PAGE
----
The lone wolves have emerged
Last spring, conservatives were in an uproar over a Department of Homeland Security report that warned homegrown, right-wing extremists could commit terrorist acts within the United States. Nearly a year later, that report appears to have been very prescient.
The report, "Rightwing Extremism: Current Economic and Political Climate Fueling Resurgence in Radicalization and Recruitment," particularly identified "lone wolves" as potential dangers.
Conservatives wailed that the report unfairly singled them out. The more conspiratorial-minded saw it as justification for a government crackdown on dissent.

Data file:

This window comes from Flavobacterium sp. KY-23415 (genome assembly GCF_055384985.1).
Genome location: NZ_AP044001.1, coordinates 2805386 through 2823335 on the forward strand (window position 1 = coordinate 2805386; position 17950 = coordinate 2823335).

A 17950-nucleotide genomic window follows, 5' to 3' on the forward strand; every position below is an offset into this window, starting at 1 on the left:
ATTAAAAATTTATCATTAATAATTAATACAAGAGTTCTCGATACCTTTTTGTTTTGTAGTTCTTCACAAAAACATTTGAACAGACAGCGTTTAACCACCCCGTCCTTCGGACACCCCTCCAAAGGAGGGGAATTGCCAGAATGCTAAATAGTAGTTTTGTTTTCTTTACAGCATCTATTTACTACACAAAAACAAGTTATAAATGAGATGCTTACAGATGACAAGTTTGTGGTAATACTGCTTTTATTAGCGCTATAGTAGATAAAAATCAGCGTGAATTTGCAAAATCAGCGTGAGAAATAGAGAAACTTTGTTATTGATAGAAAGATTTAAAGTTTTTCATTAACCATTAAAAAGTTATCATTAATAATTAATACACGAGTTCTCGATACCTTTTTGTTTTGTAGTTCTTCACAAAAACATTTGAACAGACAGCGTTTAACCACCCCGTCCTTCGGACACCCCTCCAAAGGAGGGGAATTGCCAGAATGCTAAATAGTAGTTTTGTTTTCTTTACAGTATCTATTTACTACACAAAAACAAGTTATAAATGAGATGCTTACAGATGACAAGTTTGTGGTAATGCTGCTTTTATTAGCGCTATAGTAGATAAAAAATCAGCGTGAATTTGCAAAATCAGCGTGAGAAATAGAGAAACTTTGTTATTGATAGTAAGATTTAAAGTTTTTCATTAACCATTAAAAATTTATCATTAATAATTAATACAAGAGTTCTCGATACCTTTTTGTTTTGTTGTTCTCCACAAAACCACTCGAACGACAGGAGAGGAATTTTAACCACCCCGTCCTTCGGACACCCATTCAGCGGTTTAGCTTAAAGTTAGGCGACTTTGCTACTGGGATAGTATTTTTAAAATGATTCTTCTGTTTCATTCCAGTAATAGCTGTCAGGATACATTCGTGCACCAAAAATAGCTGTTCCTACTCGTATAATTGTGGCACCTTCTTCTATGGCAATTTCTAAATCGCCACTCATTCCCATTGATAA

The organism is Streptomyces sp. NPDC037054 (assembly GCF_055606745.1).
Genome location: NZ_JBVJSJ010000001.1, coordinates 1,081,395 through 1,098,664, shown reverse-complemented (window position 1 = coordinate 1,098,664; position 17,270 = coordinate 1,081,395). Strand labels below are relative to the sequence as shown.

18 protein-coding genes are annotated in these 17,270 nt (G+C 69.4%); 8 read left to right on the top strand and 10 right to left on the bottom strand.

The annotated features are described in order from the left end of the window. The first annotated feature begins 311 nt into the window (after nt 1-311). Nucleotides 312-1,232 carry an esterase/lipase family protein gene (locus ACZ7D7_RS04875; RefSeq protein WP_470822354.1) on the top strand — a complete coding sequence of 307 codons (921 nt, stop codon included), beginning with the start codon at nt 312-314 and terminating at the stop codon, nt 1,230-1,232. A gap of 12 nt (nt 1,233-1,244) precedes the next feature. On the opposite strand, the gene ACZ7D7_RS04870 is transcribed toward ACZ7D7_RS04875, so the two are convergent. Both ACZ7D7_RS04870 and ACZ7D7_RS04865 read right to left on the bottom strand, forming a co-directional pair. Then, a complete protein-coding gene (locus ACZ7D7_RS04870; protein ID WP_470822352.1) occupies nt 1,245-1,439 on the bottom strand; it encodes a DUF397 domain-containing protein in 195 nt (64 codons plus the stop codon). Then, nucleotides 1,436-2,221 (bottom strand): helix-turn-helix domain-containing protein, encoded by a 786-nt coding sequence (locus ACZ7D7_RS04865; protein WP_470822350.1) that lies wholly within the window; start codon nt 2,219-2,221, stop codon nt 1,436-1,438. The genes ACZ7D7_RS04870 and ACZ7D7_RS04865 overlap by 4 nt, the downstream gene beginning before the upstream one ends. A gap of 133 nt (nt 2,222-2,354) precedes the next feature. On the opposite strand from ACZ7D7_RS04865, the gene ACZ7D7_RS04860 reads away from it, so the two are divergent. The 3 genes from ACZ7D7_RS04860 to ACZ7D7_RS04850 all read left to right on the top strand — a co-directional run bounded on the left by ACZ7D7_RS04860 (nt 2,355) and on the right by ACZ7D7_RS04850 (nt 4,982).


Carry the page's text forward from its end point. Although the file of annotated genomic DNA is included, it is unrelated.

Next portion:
In retrospect, they had nothing to fear. If anything, the right wing today is more vocal than it has been in a generation, thanks to the Tea Parties.
Yet DHS was right. Since last spring, there have been several lone wolves fueled by racism and anti-government ideology.
In Pittsburgh, a gunman killed three police officers.
In Washington, a white supremacist killed a guard at the Holocaust Museum.
In Austin this week, a man whose anti-tax, anti-government views dated back decades, flew a plane into Internal Revenue Service offices.
Even Southwest Virginia felt the sting when a gunman in December took hostages at the Wytheville Post Office.
Someone owes DHS an apology.